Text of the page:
Therefore we do not lose heart. Even though our outward man is perishing, yet the inward man is being renewed day by day. For our light affliction, which is but for a moment, is working for us a far more exceeding and eternal weight of glory, while we do not look at the things which are seen, but at the things which are not seen. For the things which are seen are temporary, but the things which are not seen are eternal.
Good morning friends. Our opening verses were extracted from Paul’s second letter to his friends in Corinth. In these verses, he toys with the concept of present and future self, with a view to encourage his audience to be faithful to their new found faith amidst pressure from popular culture, and persecution. Like today, these new converts were suddenly faced with their; old life, new life and future life, each one demanding enormous amount of resources from their being. They were experiencing fluctuating waves of spiritual and emotional signals; for a season they might be operating with their new supernatural gifts, then without any warning they find themselves switching back to doing the same old things they did in their pre-regenerated state.
Does this sound familiar? If it does, do not despair dear friend, you are in good company. The same writer continued his fight with this beast as he tried to make sense of it all in a letter he later wrote to his friends in Rome:
For what I am doing, I do not understand. For what I will to do, that I do not practice; but what I hate, that I do. If, then, I do what I will not to do, I agree with the law that it is good. But now, it is no longer I who do it, but sin that dwells in me. For I know that in me (that is, in my flesh) nothing good dwells; for to will is present with me, but how to perform what is good I do not find. For the good that I will to do, I do not do; but the evil I will not to do, that I practice. Now if I do what I will not to do, it is no longer I who do it, but sin that dwells in me.
Wow… What is he saying? Most mentors are not likely to be this open with their audience, especially spiritual mentors. But Paul had reached a point in his growth were he was dying to his ego. His life experiences and relationship with God had brought him to a point were his love and empathy for his friends was experiencing an increased measure, thereby enabling him to better understand their challenges.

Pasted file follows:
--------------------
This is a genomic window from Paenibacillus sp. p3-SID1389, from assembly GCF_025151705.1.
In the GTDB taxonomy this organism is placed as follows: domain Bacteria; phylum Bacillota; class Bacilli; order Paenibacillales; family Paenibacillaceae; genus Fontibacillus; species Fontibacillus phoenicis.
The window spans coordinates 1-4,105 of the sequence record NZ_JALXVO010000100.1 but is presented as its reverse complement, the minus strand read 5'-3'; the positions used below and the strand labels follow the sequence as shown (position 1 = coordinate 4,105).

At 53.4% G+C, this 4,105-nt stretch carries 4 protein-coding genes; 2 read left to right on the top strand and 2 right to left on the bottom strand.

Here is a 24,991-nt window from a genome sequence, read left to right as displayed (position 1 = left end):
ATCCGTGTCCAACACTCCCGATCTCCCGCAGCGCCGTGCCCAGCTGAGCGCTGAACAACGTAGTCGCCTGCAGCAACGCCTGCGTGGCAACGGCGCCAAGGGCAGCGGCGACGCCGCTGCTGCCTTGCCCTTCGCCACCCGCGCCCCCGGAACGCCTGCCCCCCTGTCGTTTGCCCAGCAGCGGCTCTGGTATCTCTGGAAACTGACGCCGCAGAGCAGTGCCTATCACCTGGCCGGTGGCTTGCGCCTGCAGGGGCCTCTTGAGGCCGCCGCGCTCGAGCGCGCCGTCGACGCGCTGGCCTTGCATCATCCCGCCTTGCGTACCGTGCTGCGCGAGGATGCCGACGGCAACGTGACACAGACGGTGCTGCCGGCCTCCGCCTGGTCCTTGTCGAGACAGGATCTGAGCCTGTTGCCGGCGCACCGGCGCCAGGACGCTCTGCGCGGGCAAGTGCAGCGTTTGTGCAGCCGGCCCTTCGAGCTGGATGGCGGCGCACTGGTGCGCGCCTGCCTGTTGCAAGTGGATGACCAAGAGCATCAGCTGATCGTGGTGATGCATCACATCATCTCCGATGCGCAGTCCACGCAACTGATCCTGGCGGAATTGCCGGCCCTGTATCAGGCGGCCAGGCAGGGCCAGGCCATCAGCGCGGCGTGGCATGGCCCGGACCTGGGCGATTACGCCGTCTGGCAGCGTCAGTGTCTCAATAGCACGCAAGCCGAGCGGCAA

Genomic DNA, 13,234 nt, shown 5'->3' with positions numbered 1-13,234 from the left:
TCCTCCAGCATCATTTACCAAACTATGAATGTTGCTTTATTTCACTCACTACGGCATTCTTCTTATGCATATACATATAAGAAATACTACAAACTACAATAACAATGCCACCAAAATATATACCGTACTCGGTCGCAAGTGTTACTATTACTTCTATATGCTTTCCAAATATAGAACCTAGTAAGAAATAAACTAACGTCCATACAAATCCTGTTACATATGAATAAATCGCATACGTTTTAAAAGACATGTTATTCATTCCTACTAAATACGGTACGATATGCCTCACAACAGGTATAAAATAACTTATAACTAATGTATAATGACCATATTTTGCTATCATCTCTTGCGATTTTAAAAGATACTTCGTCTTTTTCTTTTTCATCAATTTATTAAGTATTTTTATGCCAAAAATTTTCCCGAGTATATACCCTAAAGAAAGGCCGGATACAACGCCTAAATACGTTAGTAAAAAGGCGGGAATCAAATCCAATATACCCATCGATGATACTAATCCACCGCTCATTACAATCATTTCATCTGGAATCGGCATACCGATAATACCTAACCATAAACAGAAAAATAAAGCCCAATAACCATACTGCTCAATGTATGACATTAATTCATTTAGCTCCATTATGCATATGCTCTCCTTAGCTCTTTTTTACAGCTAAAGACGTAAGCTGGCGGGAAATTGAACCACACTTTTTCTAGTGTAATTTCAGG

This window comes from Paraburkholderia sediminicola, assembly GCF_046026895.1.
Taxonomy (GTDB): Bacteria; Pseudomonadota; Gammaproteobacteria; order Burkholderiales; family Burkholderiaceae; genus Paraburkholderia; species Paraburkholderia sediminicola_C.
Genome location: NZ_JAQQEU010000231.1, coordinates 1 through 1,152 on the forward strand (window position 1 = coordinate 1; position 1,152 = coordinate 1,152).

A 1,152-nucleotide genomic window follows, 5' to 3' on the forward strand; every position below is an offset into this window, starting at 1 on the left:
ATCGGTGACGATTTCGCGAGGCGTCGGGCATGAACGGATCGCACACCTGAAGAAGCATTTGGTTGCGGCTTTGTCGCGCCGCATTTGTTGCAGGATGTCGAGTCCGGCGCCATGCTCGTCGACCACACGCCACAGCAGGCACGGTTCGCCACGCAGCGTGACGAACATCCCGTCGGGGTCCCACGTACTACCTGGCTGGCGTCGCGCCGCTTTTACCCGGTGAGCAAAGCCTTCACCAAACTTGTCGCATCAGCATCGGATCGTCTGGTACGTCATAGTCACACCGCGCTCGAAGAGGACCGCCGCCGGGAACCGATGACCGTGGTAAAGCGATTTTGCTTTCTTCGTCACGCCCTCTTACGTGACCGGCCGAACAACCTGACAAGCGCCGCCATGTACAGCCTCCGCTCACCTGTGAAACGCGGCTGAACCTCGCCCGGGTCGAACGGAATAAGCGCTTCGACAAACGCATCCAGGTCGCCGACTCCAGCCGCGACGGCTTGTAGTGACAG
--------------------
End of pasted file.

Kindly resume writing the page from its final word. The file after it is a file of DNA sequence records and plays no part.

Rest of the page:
Unlike Paul, most of these Christians didn’t have a Jewish heritage. Even those with such heritage had lost it through integration and secularisation, also they were not privileged to have had the theological training he got from Gamaliel. They were learning again, and still trying to make sense of it all. This process was even more challenging with the intervention of Jewish teachers that had a different concept of how these “hybrids” should be living their Christian life. Should they keep the law? Should they be circumcised? Should they tithe? Should they keep the sabbath? Should they observe the feast? And on, and on, and on…
In my humble opinion, not so far from the questions Christianity faces in the 21st century. But in-spite of it all, I draw strength from a statement Jesus made when Peter identified Him as the Christ, the son of the living God, after he asked the famous question; “Who do men say that I, the Son of Man, am?” In quick succession, Jesus replied with these words:
Blessed are you, Simon Bar-Jonah, for flesh and blood has not revealed this to you, but My Father who is in heaven. And I also say to you that you are Peter, and on this rock I will build My church, and the gates of Hades shall not prevail against it. And I will give you the keys of the kingdom of heaven, and whatever you bind on earth will be bound in heaven, and whatever you loose on earth will be loosed in heaven.
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